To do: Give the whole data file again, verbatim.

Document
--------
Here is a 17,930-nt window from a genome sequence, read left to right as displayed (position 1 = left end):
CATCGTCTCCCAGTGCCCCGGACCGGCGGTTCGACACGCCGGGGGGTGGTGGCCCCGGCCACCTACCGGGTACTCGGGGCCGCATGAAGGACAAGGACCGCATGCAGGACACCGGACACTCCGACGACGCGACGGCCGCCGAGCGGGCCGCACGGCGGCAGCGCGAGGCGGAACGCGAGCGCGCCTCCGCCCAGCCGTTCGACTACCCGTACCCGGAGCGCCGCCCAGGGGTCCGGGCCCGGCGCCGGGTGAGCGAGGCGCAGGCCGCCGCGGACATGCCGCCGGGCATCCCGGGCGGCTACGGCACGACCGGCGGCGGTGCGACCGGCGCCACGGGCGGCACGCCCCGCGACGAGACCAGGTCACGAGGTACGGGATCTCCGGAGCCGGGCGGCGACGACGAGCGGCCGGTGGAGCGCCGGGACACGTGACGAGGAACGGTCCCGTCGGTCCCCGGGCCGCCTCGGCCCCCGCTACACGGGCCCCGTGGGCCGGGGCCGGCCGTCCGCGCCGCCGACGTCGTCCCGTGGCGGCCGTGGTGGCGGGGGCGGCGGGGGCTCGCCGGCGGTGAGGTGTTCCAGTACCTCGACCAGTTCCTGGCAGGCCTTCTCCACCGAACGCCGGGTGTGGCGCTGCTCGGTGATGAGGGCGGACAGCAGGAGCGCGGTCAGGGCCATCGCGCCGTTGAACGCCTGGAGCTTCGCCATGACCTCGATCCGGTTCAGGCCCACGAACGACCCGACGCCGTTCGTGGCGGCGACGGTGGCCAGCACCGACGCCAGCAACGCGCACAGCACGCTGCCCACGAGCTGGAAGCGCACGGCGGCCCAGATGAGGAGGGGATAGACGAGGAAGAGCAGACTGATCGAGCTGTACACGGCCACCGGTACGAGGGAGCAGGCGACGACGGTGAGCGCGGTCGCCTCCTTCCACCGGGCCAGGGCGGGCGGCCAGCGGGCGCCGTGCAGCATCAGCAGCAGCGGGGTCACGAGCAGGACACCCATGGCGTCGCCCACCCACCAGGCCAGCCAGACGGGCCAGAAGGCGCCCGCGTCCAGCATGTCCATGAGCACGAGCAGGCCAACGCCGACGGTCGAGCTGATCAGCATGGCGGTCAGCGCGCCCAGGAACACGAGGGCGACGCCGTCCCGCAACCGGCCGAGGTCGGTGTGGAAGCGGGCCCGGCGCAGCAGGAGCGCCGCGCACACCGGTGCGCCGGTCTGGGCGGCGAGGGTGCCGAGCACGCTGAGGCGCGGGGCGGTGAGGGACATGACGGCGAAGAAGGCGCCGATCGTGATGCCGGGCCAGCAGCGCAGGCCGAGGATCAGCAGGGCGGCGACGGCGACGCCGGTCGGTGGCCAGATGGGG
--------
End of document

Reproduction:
Here is a 17,930-nt window from a genome sequence, read left to right as displayed (position 1 = left end):
CATCGTCTCCCAGTGCCCCGGACCGGCGGTTCGACACGCCGGGGGGTGGTGGCCCCGGCCACCTACCGGGTACTCGGGGCCGCATGAAGGACAAGGACCGCATGCAGGACACCGGACACTCCGACGACGCGACGGCCGCCGAGCGGGCCGCACGGCGGCAGCGCGAGGCGGAACGCGAGCGCGCCTCCGCCCAGCCGTTCGACTACCCGTACCCGGAGCGCCGCCCAGGGGTCCGGGCCCGGCGCCGGGTGAGCGAGGCGCAGGCCGCCGCGGACATGCCGCCGGGCATCCCGGGCGGCTACGGCACGACCGGCGGCGGTGCGACCGGCGCCACGGGCGGCACGCCCCGCGACGAGACCAGGTCACGAGGTACGGGATCTCCGGAGCCGGGCGGCGACGACGAGCGGCCGGTGGAGCGCCGGGACACGTGACGAGGAACGGTCCCGTCGGTCCCCGGGCCGCCTCGGCCCCCGCTACACGGGCCCCGTGGGCCGGGGCCGGCCGTCCGCGCCGCCGACGTCGTCCCGTGGCGGCCGTGGTGGCGGGGGCGGCGGGGGCTCGCCGGCGGTGAGGTGTTCCAGTACCTCGACCAGTTCCTGGCAGGCCTTCTCCACCGAACGCCGGGTGTGGCGCTGCTCGGTGATGAGGGCGGACAGCAGGAGCGCGGTCAGGGCCATCGCGCCGTTGAACGCCTGGAGCTTCGCCATGACCTCGATCCGGTTCAGGCCCACGAACGACCCGACGCCGTTCGTGGCGGCGACGGTGGCCAGCACCGACGCCAGCAACGCGCACAGCACGCTGCCCACGAGCTGGAAGCGCACGGCGGCCCAGATGAGGAGGGGATAGACGAGGAAGAGCAGACTGATCGAGCTGTACACGGCCACCGGTACGAGGGAGCAGGCGACGACGGTGAGCGCGGTCGCCTCCTTCCACCGGGCCAGGGCGGGCGGCCAGCGGGCGCCGTGCAGCATCAGCAGCAGCGGGGTCACGAGCAGGACACCCATGGCGTCGCCCACCCACCAGGCCAGCCAGACGGGCCAGAAGGCGCCCGCGTCCAGCATGTCCATGAGCACGAGCAGGCCAACGCCGACGGTCGAGCTGATCAGCATGGCGGTCAGCGCGCCCAGGAACACGAGGGCGACGCCGTCCCGCAACCGGCCGAGGTCGGTGTGGAAGCGGGCCCGGCGCAGCAGGAGCGCCGCGCACACCGGTGCGCCGGTCTGGGCGGCGAGGGTGCCGAGCACGCTGAGGCGCGGGGCGGTGAGGGACATGACGGCGAAGAAGGCGCCGATCGTGATGCCGGGCCAGCAGCGCAGGCCGAGGATCAGCAGGGCGGCGACGGCGACGCCGGTCGGTGGCCAGATGGGG